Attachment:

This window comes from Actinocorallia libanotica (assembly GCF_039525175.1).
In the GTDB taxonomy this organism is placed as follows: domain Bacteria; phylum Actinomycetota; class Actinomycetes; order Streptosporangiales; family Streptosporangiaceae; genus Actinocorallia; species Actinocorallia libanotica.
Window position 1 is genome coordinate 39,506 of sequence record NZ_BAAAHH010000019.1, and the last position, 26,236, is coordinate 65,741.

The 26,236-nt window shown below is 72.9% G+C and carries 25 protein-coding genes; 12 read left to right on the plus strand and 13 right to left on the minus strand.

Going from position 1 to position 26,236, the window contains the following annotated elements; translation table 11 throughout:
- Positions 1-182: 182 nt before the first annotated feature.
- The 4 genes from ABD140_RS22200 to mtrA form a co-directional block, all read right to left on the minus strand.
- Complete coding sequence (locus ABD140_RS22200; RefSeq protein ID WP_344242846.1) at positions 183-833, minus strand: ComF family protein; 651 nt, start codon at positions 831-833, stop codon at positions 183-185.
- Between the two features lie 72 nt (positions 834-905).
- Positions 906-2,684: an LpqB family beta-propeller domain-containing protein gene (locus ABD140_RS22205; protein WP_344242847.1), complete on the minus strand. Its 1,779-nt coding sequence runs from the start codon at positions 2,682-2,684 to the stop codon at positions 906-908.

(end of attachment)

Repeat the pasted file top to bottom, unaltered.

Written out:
This window comes from Actinocorallia libanotica (assembly GCF_039525175.1).
In the GTDB taxonomy this organism is placed as follows: domain Bacteria; phylum Actinomycetota; class Actinomycetes; order Streptosporangiales; family Streptosporangiaceae; genus Actinocorallia; species Actinocorallia libanotica.
Window position 1 is genome coordinate 39,506 of sequence record NZ_BAAAHH010000019.1, and the last position, 26,236, is coordinate 65,741.

The 26,236-nt window shown below is 72.9% G+C and carries 25 protein-coding genes; 12 read left to right on the plus strand and 13 right to left on the minus strand.

Going from position 1 to position 26,236, the window contains the following annotated elements; translation table 11 throughout:
- Positions 1-182: 182 nt before the first annotated feature.
- The 4 genes from ABD140_RS22200 to mtrA form a co-directional block, all read right to left on the minus strand.
- Complete coding sequence (locus ABD140_RS22200; RefSeq protein ID WP_344242846.1) at positions 183-833, minus strand: ComF family protein; 651 nt, start codon at positions 831-833, stop codon at positions 183-185.
- Between the two features lie 72 nt (positions 834-905).
- Positions 906-2,684: an LpqB family beta-propeller domain-containing protein gene (locus ABD140_RS22205; protein WP_344242847.1), complete on the minus strand. Its 1,779-nt coding sequence runs from the start codon at positions 2,682-2,684 to the stop codon at positions 906-908.